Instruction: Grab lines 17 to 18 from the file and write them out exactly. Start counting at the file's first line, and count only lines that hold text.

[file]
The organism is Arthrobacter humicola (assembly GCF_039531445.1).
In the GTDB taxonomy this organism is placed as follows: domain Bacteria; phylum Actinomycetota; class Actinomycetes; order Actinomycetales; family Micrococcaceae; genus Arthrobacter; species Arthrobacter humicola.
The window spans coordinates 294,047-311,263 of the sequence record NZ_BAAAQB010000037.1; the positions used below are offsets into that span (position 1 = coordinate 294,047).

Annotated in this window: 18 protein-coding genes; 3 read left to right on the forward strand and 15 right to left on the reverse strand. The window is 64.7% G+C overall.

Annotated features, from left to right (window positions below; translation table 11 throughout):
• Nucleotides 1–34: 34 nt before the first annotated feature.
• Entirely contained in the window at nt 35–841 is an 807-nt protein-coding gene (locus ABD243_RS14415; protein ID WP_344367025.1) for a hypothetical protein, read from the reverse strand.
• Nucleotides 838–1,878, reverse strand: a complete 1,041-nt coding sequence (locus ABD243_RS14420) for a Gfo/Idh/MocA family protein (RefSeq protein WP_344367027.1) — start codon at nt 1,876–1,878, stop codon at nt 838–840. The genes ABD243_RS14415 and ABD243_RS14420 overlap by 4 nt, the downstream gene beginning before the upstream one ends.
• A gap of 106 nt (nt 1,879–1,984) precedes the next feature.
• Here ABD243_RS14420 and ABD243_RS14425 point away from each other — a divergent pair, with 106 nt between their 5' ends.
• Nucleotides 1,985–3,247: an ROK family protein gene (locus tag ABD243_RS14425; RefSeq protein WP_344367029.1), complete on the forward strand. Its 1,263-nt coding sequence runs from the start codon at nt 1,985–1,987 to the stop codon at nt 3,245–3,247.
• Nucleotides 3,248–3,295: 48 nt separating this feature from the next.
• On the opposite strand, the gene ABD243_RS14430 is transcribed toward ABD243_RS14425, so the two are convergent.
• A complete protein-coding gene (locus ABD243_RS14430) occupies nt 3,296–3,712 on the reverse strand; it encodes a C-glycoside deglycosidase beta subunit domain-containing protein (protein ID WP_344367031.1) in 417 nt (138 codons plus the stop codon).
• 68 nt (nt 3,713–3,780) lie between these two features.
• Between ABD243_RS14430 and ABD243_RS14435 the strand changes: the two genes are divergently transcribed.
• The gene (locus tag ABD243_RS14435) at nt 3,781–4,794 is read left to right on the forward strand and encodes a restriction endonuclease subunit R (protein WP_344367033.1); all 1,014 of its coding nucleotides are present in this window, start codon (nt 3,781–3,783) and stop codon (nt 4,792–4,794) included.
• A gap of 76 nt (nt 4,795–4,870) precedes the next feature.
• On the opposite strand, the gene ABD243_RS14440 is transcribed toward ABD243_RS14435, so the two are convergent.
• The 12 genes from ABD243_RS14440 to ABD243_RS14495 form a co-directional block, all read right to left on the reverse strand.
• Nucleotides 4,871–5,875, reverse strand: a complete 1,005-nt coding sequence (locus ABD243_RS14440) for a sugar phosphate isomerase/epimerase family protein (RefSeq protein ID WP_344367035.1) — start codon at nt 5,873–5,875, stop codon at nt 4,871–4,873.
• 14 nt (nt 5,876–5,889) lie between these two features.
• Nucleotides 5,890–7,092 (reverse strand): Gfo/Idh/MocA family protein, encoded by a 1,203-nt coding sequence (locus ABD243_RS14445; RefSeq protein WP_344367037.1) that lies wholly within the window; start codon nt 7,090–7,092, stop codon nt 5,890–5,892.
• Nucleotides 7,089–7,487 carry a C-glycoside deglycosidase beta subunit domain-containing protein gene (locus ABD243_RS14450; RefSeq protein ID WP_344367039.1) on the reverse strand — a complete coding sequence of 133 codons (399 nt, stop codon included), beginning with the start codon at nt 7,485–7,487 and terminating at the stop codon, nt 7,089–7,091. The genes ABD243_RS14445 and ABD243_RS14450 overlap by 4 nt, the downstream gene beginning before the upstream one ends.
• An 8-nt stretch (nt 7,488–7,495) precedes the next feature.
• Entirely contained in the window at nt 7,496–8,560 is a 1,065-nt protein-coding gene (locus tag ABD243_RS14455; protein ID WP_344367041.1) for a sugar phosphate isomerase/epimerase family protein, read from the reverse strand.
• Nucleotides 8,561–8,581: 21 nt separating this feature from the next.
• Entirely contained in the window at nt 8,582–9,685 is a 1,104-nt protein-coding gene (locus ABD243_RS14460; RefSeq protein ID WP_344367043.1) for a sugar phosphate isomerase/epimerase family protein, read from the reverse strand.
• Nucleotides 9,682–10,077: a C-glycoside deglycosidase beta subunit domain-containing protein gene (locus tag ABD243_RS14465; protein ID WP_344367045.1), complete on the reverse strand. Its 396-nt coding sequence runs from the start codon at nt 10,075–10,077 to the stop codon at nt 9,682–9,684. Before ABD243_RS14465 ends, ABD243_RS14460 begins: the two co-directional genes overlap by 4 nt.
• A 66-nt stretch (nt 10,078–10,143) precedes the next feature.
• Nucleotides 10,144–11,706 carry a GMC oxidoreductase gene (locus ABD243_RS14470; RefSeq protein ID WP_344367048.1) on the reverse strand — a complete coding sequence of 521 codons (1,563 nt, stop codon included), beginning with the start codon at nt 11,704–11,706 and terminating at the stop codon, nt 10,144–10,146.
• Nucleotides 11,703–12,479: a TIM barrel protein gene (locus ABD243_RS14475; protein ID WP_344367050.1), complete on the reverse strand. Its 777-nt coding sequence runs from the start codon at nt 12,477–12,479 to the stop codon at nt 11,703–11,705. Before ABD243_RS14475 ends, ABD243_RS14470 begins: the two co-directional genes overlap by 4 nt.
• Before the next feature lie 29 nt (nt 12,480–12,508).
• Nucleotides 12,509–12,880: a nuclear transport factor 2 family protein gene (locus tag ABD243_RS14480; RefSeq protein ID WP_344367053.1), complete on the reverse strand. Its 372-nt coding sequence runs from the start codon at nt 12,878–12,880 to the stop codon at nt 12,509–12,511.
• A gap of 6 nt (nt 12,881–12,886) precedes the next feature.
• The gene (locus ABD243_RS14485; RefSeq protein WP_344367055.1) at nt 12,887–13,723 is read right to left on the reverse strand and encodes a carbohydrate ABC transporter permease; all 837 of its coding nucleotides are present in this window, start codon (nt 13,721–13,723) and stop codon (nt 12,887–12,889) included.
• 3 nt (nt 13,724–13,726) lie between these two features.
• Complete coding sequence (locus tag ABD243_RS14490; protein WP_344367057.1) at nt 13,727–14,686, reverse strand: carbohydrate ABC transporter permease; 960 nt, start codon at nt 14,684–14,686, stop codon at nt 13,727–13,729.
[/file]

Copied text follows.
• The gene (locus tag ABD243_RS14435) at nt 3,781–4,794 is read left to right on the forward strand and encodes a restriction endonuclease subunit R (protein WP_344367033.1); all 1,014 of its coding nucleotides are present in this window, start codon (nt 3,781–3,783) and stop codon (nt 4,792–4,794) included.
• A gap of 76 nt (nt 4,795–4,870) precedes the next feature.